A column histogram should only be created when we have data skew exists or suspected.  In the real world, that happens rarely, and one of the most common mistakes with the optimizer is the unnecessary introduction of histograms into optimizer statistics.  The histograms signals the optimizer that the column is not linearly distributed, and the optimizer will peek into the literal value in the SQL where clause, and compare that value to the histogram buckets in the histogram statistics.

 

While they are used to make a yes-or-no decision about the use of an index to access the table, histograms are most commonly used to predict the size of the intermediate result set from a multi-way table join.

 

For example, assume that we have a five-way table join whose result set will be only 10 rows.  Oracle will want to join the tables together in such a way as to make the result set (cardinality) of the first join as small as possible.  By carrying less baggage in the intermediate result sets, the query will run faster.  To minimize intermediate results, the optimizer attempts to estimate the cardinality of each result set during the parse phase of SQL execution.  Having histograms on skewed columns will greatly aid the optimizer in making a proper decision.  (Remember, you can create a histogram even if the column does not have an index and does not participate as a join key.)

 

Because a complex schema might have tens of thousands of columns, it is impractical to evaluate each column for skew and thus Oracle provides an automated method for building histograms as part of the dbms_stats utility.  By using the method_opt=>'for all columns size skewonly' option of dbms_stats, you can direct Oracle to automatically create histograms for those columns whose values are heavily skewed.

 

As a general rule, histograms are used to predict the cardinality and the number of rows returned in the result set.  For example, assume that we have a product_type index and 70% of the values are for the HARDWARE type.  Whenever SQL with where product_type='HARDWARE' is specified, a full-table scan is the fastest execution plan, while a query with where product_type='SOFTWARE' would be fastest using index access.

 

Because histograms add additional overhead to the parsing phase of SQL, you should avoid them unless they are required for a faster optimizer execution plan.  But, there are several conditions where creating histograms is advised:

  • When the column is referenced in a query — there is no point in creating histograms if the queries do not reference the column.

  • When there is a significant skew in the distribution of columns values — this skew should be sufficiently significant that the value in the WHERE clause will make the optimizer choose a different execution plan.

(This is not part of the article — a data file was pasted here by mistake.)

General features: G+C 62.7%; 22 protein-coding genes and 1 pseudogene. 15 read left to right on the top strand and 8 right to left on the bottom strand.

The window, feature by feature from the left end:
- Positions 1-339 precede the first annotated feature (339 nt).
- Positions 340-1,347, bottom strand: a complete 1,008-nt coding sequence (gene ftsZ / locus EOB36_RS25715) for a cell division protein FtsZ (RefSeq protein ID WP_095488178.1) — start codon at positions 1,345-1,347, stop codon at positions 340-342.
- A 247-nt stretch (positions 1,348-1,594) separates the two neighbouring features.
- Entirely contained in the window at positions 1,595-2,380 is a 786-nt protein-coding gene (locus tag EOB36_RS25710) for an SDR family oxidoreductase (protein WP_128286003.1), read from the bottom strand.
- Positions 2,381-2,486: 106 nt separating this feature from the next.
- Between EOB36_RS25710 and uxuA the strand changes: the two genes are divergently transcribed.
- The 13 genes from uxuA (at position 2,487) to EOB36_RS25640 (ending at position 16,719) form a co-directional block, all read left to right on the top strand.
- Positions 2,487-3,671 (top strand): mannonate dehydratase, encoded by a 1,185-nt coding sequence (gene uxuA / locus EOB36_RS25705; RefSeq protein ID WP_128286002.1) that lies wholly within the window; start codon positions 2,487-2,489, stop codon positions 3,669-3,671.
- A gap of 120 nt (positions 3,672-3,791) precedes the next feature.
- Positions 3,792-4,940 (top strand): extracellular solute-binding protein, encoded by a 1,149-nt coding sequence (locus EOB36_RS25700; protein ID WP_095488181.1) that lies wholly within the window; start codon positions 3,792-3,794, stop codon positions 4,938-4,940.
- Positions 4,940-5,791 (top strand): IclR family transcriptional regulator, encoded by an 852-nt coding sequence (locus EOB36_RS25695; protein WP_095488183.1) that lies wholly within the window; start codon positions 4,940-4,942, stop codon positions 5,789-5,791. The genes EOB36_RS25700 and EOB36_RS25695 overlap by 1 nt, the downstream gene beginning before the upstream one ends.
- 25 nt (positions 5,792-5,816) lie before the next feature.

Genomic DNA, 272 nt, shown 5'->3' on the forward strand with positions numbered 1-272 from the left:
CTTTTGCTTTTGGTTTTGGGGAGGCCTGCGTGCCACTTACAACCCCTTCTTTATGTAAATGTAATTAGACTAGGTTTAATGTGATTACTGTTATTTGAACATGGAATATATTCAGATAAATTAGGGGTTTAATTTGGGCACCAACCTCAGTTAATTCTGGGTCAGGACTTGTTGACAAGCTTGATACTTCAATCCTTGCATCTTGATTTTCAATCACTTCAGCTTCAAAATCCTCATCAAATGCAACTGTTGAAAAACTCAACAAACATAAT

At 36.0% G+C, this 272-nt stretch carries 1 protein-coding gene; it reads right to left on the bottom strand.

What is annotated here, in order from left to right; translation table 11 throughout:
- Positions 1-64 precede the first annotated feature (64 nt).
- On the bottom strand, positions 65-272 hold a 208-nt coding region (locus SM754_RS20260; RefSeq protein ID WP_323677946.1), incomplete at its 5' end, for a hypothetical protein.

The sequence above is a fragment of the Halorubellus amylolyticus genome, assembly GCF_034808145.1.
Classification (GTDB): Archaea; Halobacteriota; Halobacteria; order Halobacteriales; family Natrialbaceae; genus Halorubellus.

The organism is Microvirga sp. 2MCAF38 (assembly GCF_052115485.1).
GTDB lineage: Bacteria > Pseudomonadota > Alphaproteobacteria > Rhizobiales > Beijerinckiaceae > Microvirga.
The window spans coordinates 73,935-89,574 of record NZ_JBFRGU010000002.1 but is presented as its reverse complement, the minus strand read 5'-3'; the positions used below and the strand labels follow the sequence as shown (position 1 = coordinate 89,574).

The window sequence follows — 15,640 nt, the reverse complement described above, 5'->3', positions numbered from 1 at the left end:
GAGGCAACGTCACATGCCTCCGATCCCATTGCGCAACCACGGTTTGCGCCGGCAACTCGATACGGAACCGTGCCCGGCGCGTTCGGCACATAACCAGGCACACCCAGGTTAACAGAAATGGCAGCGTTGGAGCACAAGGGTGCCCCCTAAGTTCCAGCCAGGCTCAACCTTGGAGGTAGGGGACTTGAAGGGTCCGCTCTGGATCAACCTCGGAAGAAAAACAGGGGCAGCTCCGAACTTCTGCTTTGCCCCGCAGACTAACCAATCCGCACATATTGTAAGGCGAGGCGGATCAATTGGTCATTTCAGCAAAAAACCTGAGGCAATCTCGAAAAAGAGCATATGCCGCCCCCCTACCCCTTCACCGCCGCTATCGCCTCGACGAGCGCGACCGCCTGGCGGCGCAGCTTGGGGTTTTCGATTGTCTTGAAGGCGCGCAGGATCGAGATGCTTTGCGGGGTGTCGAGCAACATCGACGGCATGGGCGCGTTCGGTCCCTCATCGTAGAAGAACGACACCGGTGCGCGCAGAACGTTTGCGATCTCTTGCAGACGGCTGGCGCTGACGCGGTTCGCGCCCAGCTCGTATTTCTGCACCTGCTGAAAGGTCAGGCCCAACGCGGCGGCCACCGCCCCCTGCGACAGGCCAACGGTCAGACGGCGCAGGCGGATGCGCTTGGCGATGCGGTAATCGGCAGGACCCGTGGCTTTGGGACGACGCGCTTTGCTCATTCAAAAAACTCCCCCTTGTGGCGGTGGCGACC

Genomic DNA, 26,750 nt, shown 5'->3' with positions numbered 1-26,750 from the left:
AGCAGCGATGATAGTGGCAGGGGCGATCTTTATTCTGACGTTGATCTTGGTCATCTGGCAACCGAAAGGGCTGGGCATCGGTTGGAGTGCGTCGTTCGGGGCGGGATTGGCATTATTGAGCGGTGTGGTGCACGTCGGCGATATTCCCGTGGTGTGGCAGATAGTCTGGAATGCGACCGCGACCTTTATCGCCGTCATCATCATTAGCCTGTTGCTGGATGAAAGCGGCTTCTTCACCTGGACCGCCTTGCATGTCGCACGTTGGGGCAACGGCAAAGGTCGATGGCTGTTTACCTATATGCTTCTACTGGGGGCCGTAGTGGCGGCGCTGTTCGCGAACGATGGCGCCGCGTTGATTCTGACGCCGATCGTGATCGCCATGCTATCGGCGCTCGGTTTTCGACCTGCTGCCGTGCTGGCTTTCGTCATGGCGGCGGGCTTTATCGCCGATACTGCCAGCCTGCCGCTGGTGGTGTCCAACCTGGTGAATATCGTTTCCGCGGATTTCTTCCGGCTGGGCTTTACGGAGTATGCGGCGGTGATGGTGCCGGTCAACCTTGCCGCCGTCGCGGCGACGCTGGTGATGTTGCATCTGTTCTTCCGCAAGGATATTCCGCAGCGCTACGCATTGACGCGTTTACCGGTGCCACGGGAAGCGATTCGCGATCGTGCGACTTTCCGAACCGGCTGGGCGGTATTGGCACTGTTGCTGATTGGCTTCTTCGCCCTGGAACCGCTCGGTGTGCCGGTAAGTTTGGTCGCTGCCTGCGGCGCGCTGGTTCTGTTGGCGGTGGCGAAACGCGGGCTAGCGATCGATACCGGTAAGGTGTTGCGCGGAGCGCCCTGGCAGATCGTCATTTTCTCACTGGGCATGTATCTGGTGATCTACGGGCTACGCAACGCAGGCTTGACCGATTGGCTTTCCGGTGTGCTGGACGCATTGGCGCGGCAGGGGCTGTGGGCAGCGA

• When the column values causes an incorrect assumption — if the optimizer makes an incorrect guess about the size of an intermediate result set, it may choose a sub-optimal table join method.  Adding a histogram to this column will often provide the information required for the optimizer to use the best join method.

So how do you find those columns that are appropriate for histograms?  There is a feature in dbms_stats that provides for the ability to automatically look for columns that should have histograms, and create the histograms.  Multi-bucket histograms add a huge parsing overhead to SQL statements, and histograms should only be used when the SQL will choose a different execution plan based upon the column value.

 

To aid in intelligent histogram generation, Oracle uses the method_optparameter of dbms_stats.  There are also important new options within the method_opt clause, namely skewonlyand auto (and others).

 

method_opt=>'for all columns size skewonly'

method_opt=>'for all columns size auto'

 

The first is the "skewonlyoption, which is very time-intensive because it examines the distribution of values for every column within every index. If dbms_stats discovers an index with columns that are unevenly distributed, it will create histograms for that index to aid the cost-based SQL optimizer in making a decision about index vs. full-table scan access. For example, if an index has one column that is in 50% of the rows, a full-table scan is faster than an index scan to retrieve these rows.

 

Histograms are also used with SQL that has bind variables and SQL with cursor_sharing enabled.  In these cases, the optimizer determines if the column value could affect the execution plan, and if so, replace the bind variable with a literal and performs a hard parse.


begin

 dbms_stats.gather_schema_stats(

   ownname          => 'SCOTT',

   estimate_percent => dbms_stats.auto_sample_size,

   method_opt       => 'for all columns size skewonly',

   degree           => 7

 );

end;

/

 

The auto option is used when monitoring is implemented (alter table xxx monitoring) and creates histograms based upon data distribution and the manner in which the column is accessed by the application (e.g., the workload on the column as determined by monitoring). Using method_opt=>'auto' is similar to using the gather auto in the option parameter of dbms_stats:

 

begin

   dbms_stats.gather_schema_stats(

      ownname          => 'SCOTT',

      estimate_percent => dbms_stats.auto_sample_size,

      method_opt       => 'for all columns size auto',

      degree           => 7

   );

end;

/

 


The above text is an excerpt from:

Oracle SQL Tuning & CBO Internals
ISBN 0-9745993-3-6

by Kimberly Floss